/ Consciousness, Cognition & Computation Group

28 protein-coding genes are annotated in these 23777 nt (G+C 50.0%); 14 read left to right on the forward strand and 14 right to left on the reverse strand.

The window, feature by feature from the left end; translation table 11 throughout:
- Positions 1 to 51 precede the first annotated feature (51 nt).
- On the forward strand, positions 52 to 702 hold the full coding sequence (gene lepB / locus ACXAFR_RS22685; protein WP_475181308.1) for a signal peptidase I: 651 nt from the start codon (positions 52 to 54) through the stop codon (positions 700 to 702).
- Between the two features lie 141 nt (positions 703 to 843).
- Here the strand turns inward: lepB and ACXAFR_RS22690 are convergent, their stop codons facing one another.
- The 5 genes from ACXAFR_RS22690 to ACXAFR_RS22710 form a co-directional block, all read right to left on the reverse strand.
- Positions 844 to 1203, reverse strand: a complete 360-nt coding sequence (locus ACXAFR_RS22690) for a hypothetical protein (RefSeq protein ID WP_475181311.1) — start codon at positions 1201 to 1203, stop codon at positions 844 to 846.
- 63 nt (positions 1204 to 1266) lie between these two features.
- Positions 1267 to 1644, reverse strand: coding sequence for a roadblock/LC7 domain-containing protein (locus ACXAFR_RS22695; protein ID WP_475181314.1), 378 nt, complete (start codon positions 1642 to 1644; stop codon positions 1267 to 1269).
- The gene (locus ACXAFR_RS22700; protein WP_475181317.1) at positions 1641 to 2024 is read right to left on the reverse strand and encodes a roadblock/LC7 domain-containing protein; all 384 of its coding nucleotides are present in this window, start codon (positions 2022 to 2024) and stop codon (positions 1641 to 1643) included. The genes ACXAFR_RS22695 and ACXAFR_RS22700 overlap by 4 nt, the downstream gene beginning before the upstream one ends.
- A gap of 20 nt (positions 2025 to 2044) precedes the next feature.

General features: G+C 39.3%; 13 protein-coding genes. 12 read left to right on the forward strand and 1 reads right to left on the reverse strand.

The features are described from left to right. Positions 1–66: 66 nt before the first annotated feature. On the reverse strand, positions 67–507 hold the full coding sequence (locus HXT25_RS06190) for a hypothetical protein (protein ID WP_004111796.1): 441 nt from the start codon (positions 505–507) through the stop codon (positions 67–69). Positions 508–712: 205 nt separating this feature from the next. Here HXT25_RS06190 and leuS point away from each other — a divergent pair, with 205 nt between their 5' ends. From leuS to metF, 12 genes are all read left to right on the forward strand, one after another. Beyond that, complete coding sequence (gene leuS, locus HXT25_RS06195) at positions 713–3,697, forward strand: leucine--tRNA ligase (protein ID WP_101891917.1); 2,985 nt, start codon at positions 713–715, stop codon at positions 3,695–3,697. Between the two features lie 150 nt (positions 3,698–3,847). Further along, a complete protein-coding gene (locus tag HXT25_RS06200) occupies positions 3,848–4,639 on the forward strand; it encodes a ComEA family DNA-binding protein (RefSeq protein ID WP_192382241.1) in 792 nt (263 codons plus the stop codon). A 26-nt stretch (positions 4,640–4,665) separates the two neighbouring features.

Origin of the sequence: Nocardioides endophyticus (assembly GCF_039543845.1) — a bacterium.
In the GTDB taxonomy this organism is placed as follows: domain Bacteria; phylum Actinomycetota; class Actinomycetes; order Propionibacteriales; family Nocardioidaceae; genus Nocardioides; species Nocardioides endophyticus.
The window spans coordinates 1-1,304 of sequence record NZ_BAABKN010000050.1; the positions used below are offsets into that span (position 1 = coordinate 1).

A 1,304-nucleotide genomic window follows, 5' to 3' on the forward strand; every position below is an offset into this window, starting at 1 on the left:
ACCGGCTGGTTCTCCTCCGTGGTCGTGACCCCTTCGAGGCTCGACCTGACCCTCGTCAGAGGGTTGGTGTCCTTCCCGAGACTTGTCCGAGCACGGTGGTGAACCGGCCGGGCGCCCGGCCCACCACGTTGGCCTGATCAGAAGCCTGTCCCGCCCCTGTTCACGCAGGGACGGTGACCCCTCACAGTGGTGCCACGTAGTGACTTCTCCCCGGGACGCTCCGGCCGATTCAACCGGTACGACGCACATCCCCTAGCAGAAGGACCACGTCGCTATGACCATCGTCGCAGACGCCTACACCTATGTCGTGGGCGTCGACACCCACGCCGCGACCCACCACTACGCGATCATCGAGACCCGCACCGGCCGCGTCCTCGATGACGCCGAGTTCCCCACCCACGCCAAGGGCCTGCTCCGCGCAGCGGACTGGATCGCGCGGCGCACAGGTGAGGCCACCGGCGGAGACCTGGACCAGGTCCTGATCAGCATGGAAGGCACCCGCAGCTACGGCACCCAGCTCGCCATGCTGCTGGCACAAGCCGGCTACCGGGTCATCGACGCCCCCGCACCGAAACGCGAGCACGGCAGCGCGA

The group’s research has always been essentially focused on elucidating the relationships between conscious and unconscious processing during implicit and statistical learning, but its research interests have now broadened to additionally explore differences between conscious and unconscious processing in domains such as free will, voluntary action, and the sense of agency, decision making (including pathological gambling), visual awareness and priming, conditioning and associative learning, skill acquisition, as well as hypnosis, placebo, and suggestion. Additional research lines focus on virtual reality, emotion, and working memory over the life-span. A second focus is on developing and testing a novel, dynamical theory of consciousness in which learning plays a central role. From this perspective ("The Radical Plasticity" project funded by the European Research Council), consciousness arises as a result of the brain’s continuous attempts at predicting not only the consequences of action on the world and on other agents, but also the consequences of activity in one cerebral region on activity in other regions. By this account, the brain continuously and unconsciously learns to redescribe its own activity to itself, so developing systems of metarepresentations that characterize and qualify their target representations. To explore these issues, the team combines the three main methods characteristic of contemporary cognitive neurosciences, namely behavioural, brain imaging, and computational modelling methods. CO3 has developed specific expertise in elaborating detailed neural network models of performance in various domains of cognition, and of designing and testing methods to explore the relationships between conscious and unconscious processing. The group has also recently acquired and installed a babylab to initiate cognitive research on infants. The lab's research is funded by different sources, including the ULB Neuroscience Institute, the F.R.S.-FNRS, BELSPO, Innoviris, the Walloon Region, the BIAL Foundation, and the European Research Council.